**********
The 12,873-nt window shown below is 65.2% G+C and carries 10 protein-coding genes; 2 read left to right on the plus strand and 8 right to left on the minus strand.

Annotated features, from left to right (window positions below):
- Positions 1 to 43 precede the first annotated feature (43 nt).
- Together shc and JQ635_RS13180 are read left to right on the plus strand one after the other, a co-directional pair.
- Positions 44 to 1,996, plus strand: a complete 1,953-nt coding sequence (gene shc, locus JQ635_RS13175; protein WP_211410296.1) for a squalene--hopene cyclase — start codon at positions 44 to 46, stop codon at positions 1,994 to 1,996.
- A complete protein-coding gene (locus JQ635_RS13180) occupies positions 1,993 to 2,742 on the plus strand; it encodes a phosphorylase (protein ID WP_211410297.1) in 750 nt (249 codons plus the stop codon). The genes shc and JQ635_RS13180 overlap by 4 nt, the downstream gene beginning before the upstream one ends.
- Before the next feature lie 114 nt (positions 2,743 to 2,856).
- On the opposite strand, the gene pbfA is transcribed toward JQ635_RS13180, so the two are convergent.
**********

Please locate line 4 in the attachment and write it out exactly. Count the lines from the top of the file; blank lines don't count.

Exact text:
- Together shc and JQ635_RS13180 are read left to right on the plus strand one after the other, a co-directional pair.